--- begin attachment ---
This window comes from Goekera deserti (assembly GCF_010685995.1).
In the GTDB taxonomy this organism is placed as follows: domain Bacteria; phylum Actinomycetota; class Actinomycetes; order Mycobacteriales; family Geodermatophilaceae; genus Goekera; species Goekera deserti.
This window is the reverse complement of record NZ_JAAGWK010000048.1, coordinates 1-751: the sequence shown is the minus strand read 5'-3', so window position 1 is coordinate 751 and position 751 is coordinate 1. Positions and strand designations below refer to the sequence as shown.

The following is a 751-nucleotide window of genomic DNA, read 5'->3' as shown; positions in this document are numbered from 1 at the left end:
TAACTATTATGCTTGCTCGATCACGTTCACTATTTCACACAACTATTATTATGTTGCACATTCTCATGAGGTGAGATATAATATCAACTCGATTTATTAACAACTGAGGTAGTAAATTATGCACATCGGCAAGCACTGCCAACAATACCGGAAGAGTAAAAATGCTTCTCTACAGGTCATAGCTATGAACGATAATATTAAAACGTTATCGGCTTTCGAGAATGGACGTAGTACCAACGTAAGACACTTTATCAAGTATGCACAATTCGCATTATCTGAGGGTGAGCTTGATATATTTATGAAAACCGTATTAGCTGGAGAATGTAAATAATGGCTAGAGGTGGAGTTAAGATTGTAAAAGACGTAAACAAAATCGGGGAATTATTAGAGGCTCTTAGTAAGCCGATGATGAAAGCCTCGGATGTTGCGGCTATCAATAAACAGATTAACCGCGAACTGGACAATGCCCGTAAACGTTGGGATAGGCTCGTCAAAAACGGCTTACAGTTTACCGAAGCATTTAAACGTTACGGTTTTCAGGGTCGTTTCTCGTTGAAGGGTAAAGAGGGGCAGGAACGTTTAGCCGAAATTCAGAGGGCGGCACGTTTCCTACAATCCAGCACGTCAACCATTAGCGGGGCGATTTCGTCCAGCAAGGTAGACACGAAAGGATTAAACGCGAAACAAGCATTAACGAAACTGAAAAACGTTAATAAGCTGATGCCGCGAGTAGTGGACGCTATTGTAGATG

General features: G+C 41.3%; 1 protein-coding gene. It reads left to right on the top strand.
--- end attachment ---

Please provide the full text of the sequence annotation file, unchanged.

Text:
This window comes from Goekera deserti (assembly GCF_010685995.1).
In the GTDB taxonomy this organism is placed as follows: domain Bacteria; phylum Actinomycetota; class Actinomycetes; order Mycobacteriales; family Geodermatophilaceae; genus Goekera; species Goekera deserti.
This window is the reverse complement of record NZ_JAAGWK010000048.1, coordinates 1-751: the sequence shown is the minus strand read 5'-3', so window position 1 is coordinate 751 and position 751 is coordinate 1. Positions and strand designations below refer to the sequence as shown.

The following is a 751-nucleotide window of genomic DNA, read 5'->3' as shown; positions in this document are numbered from 1 at the left end:
TAACTATTATGCTTGCTCGATCACGTTCACTATTTCACACAACTATTATTATGTTGCACATTCTCATGAGGTGAGATATAATATCAACTCGATTTATTAACAACTGAGGTAGTAAATTATGCACATCGGCAAGCACTGCCAACAATACCGGAAGAGTAAAAATGCTTCTCTACAGGTCATAGCTATGAACGATAATATTAAAACGTTATCGGCTTTCGAGAATGGACGTAGTACCAACGTAAGACACTTTATCAAGTATGCACAATTCGCATTATCTGAGGGTGAGCTTGATATATTTATGAAAACCGTATTAGCTGGAGAATGTAAATAATGGCTAGAGGTGGAGTTAAGATTGTAAAAGACGTAAACAAAATCGGGGAATTATTAGAGGCTCTTAGTAAGCCGATGATGAAAGCCTCGGATGTTGCGGCTATCAATAAACAGATTAACCGCGAACTGGACAATGCCCGTAAACGTTGGGATAGGCTCGTCAAAAACGGCTTACAGTTTACCGAAGCATTTAAACGTTACGGTTTTCAGGGTCGTTTCTCGTTGAAGGGTAAAGAGGGGCAGGAACGTTTAGCCGAAATTCAGAGGGCGGCACGTTTCCTACAATCCAGCACGTCAACCATTAGCGGGGCGATTTCGTCCAGCAAGGTAGACACGAAAGGATTAAACGCGAAACAAGCATTAACGAAACTGAAAAACGTTAATAAGCTGATGCCGCGAGTAGTGGACGCTATTGTAGATG

General features: G+C 41.3%; 1 protein-coding gene. It reads left to right on the top strand.